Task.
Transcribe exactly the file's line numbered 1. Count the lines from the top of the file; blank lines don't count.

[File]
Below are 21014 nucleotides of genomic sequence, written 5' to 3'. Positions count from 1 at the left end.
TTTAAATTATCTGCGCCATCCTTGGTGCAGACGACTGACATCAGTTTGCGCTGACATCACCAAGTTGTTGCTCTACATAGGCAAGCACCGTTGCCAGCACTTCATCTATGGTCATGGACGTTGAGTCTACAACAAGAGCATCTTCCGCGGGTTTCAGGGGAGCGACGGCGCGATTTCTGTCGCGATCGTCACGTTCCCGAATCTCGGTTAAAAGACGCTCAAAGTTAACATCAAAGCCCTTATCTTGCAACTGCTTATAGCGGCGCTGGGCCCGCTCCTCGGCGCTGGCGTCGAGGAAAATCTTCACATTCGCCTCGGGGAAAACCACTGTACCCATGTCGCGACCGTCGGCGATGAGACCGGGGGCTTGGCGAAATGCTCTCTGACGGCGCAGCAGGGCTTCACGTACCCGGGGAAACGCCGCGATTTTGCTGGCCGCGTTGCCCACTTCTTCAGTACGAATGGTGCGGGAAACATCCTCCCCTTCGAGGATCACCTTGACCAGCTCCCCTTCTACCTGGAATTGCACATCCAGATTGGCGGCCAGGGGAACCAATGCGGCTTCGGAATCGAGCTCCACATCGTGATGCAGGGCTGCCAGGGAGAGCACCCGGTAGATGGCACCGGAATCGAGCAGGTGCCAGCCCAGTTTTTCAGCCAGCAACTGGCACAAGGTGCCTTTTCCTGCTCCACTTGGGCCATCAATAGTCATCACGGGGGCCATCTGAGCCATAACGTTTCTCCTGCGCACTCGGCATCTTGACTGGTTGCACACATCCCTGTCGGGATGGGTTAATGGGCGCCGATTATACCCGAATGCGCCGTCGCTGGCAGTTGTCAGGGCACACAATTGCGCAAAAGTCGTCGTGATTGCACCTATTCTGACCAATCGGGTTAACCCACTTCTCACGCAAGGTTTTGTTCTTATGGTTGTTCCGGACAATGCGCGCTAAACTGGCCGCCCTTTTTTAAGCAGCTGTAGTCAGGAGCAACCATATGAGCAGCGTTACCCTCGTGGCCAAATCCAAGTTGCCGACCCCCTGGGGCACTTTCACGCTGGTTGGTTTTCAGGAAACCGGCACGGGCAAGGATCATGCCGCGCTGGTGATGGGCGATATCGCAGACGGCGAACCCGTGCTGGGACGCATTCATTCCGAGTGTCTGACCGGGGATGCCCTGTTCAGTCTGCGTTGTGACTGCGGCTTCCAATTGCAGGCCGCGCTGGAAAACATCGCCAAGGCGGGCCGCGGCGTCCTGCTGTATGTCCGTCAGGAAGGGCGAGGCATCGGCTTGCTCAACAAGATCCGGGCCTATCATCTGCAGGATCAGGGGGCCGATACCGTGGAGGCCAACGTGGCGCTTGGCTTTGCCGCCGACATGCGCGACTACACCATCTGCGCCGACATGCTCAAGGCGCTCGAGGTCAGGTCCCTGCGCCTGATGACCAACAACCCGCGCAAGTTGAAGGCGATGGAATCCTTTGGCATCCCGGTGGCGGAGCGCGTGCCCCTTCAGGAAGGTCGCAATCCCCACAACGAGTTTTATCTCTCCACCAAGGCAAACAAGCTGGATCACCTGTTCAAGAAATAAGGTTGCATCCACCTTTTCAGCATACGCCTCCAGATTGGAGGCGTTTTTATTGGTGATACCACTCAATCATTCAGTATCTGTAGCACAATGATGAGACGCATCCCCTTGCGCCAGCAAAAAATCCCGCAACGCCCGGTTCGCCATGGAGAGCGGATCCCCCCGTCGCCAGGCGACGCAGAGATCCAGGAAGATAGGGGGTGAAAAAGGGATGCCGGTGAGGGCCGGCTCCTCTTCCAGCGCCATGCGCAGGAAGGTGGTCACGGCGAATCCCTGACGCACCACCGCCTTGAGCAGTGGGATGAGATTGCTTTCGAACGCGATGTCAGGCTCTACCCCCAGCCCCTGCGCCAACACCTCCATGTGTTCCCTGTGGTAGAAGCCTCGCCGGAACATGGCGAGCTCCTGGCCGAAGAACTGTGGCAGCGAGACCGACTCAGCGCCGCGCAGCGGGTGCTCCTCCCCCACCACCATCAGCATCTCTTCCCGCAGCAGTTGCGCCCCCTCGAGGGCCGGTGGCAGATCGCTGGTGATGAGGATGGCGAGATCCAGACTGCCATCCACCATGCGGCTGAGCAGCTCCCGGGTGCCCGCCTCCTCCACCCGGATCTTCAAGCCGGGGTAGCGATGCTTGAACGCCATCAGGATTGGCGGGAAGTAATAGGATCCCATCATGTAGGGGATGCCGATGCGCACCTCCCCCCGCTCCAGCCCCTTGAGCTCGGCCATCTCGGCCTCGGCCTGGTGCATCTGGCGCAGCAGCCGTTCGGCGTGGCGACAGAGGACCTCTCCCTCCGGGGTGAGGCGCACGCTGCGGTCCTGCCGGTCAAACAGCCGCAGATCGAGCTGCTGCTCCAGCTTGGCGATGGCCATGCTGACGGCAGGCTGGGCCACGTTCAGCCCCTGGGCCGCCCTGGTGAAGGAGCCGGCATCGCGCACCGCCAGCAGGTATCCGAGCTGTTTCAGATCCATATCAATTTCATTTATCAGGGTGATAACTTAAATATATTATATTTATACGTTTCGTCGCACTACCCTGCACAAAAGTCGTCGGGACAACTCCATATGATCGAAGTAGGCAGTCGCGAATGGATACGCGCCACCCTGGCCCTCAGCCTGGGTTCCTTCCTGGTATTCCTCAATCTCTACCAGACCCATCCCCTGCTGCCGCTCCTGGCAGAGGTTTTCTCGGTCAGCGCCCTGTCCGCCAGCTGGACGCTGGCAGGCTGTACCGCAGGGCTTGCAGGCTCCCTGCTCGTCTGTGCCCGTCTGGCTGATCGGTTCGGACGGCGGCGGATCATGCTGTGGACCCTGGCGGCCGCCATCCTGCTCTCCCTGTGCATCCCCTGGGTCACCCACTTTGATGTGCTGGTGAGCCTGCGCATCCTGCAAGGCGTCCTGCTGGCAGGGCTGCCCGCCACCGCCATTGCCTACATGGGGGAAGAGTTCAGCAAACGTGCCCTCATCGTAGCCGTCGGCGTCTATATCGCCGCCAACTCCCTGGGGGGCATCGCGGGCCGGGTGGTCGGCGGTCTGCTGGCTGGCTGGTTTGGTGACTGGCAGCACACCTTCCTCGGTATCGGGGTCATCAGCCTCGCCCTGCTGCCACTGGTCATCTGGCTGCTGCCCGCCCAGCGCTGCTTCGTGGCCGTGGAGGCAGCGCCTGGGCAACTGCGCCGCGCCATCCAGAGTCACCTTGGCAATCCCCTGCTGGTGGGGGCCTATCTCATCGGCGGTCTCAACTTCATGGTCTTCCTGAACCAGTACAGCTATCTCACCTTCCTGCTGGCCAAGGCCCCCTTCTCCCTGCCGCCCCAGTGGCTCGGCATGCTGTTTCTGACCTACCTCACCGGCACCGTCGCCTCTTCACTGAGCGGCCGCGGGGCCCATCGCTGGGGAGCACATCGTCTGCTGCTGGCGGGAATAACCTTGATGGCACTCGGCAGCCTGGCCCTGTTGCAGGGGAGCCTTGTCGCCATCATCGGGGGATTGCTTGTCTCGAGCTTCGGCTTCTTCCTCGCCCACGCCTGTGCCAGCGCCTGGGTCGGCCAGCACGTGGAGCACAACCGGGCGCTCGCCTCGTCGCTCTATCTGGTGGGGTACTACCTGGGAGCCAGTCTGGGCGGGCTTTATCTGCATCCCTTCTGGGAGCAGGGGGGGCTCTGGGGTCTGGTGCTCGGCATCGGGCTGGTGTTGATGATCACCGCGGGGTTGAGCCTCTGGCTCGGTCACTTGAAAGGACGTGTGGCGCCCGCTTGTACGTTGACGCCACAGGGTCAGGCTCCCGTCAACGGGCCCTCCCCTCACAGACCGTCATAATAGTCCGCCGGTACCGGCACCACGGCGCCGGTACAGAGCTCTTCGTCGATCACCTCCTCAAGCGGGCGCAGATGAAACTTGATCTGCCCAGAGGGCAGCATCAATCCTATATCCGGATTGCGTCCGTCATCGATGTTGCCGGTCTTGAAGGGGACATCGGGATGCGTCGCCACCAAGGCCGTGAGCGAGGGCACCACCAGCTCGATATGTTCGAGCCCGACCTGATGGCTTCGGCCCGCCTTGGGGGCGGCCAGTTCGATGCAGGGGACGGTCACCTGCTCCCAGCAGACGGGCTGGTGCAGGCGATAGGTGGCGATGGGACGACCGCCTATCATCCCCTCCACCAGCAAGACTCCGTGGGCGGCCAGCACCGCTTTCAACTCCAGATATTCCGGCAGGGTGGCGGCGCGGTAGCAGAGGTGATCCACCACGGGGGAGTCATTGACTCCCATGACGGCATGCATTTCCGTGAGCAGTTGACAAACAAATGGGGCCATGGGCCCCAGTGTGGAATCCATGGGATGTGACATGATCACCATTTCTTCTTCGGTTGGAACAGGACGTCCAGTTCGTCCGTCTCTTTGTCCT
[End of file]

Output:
Below are 21014 nucleotides of genomic sequence, written 5' to 3'. Positions count from 1 at the left end.